Self-contained .exes

In order for me to create educational materials that I can host from my site, I need users to be able to access the .exe files that are created without the files referencing other directories. In order for this to happen, all of the resources used for the files must be contained in the .exe (similar to how Adobe Captivate packages its files).

If that could be an option (self-contained), it would make my world so much easier.

Hi Nicholas,

I agree that this would be very useful. However, in Prezi’s current state, this would create exe files that are sometimes hundreds of megabytes, if not larger, large.

The problem with the file size is that many times users insert so many large files (images, videos, etc.) that the prezi file sizes become very large, which is why we must contain a different folder full of content.

The only possibility right now is to create a video file (as a screencast) as that will be a much smaller file size.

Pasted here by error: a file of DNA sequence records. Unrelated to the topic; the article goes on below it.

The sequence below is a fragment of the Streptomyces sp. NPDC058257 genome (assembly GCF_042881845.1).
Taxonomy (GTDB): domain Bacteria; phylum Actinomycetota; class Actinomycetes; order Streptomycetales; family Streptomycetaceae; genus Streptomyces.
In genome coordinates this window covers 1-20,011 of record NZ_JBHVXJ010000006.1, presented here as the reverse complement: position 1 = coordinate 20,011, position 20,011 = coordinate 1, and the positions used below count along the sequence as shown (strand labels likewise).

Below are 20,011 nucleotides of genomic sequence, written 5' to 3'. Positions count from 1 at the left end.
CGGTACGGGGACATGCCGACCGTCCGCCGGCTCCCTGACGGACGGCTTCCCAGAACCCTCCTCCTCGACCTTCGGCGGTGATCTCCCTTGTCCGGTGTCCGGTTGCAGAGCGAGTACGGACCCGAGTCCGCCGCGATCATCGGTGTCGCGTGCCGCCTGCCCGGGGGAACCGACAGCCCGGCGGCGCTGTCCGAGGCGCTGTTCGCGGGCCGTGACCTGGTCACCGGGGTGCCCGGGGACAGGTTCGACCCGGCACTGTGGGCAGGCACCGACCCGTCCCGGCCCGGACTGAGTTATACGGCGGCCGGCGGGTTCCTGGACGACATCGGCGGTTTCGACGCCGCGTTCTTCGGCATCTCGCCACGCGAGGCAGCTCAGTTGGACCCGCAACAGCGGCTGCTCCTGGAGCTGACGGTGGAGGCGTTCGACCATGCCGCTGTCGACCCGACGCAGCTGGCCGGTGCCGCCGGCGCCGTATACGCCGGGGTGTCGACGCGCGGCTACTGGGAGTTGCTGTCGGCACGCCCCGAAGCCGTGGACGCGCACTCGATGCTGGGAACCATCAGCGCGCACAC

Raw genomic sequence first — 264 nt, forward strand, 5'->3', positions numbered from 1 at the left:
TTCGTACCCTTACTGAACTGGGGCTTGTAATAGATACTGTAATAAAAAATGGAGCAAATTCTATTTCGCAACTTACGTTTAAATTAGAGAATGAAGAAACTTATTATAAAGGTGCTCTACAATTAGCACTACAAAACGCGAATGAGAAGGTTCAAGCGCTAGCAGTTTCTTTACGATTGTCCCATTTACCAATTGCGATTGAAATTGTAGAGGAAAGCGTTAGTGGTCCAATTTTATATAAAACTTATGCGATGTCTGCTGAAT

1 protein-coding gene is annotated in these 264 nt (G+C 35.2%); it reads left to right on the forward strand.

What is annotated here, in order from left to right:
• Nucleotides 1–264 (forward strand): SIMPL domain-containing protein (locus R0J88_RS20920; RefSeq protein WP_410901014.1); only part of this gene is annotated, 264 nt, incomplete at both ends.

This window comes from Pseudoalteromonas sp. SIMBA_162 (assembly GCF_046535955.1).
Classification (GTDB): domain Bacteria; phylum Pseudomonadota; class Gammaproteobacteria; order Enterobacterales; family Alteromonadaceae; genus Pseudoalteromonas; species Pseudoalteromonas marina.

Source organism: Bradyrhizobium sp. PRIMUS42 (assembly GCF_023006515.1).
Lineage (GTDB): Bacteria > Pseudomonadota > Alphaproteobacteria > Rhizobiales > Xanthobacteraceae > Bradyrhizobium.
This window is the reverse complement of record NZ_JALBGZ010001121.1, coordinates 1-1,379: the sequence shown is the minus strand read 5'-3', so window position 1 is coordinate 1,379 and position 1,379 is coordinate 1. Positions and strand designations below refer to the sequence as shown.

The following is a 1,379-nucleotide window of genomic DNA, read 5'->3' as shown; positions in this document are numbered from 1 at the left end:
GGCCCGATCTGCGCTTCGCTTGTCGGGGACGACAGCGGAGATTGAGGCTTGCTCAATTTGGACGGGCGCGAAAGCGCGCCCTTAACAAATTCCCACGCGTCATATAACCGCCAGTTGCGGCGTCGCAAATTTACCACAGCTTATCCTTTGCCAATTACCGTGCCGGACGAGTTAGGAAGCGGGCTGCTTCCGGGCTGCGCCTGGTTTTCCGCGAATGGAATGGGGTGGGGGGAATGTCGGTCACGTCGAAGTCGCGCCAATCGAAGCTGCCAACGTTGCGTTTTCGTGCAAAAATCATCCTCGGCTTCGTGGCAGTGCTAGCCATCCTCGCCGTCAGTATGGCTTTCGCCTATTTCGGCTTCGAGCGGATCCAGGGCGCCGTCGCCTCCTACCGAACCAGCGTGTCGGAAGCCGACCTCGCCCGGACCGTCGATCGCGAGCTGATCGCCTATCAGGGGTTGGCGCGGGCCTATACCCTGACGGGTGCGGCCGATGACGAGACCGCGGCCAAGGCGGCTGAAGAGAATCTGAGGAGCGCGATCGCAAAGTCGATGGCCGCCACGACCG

However, as far as giving users the opportunity to navigate through the file by themselves, the only option is currently through Prezi’s site? Or is there a way of embedding the resulting flash product in a way that it will still reference the needed resources?

A less elegant way, but certainly a solution, I suppose, would be to simply give viewers a .zip file with instructions on how to extract and view it.

You can host your prezis online and just give them the link to your viewer - looks like: id is here-/-prezi name is here-/

They will have to make a free Prezi account, though.


That certainly is one solution, however, depending on who the intended audience is, having the only method of access be through a stie that they must sign up for comes across as possibly unprofessional.

The place that I am currently able to host the .exe files and all related resources is on NAS that is only accessible on-site. Running the .exe from here works like a charm with no problems. Once a user attempts to access it from an outside computer, however, they must used a web-based access to it. From here, if they attempt to open the .exe file, it will save it to a temporary directory and launch it from there, rather than run it in place.

I know it’s a complicated issue, and I can’t think of any solutions, however elegant.